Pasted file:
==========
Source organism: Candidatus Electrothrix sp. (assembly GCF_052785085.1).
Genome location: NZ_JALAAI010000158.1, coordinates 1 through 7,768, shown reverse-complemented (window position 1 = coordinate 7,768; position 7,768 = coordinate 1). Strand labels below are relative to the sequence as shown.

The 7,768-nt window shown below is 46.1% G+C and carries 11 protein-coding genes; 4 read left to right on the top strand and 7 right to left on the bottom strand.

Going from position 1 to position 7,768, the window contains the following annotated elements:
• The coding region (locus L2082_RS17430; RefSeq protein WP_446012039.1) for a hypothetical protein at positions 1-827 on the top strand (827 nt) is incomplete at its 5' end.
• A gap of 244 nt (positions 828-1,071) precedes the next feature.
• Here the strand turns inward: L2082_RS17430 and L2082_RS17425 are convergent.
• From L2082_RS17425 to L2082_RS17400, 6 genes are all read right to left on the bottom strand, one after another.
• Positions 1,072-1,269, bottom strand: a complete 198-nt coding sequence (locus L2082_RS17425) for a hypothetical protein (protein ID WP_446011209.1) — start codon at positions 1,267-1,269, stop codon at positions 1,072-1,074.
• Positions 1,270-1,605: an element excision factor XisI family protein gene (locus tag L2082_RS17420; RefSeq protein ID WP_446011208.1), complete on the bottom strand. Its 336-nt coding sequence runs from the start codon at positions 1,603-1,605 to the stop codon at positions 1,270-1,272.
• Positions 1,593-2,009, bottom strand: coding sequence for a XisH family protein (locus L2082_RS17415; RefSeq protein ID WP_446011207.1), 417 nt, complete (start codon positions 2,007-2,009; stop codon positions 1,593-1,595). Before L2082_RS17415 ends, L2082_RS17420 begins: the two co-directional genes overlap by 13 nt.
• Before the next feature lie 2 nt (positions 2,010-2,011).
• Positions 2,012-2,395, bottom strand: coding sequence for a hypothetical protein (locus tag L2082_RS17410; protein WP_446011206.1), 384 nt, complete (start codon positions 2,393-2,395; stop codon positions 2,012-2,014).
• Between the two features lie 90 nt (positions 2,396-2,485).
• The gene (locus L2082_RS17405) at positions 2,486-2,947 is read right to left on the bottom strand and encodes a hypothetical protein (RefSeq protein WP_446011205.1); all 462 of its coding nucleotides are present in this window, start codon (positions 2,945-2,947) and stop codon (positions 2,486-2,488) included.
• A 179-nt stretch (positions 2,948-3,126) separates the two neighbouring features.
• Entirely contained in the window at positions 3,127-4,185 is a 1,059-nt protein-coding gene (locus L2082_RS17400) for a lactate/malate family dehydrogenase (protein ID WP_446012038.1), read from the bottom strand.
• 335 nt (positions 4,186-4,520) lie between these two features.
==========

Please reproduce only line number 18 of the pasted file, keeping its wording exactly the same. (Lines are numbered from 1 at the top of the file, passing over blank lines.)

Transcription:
• 335 nt (positions 4,186-4,520) lie between these two features.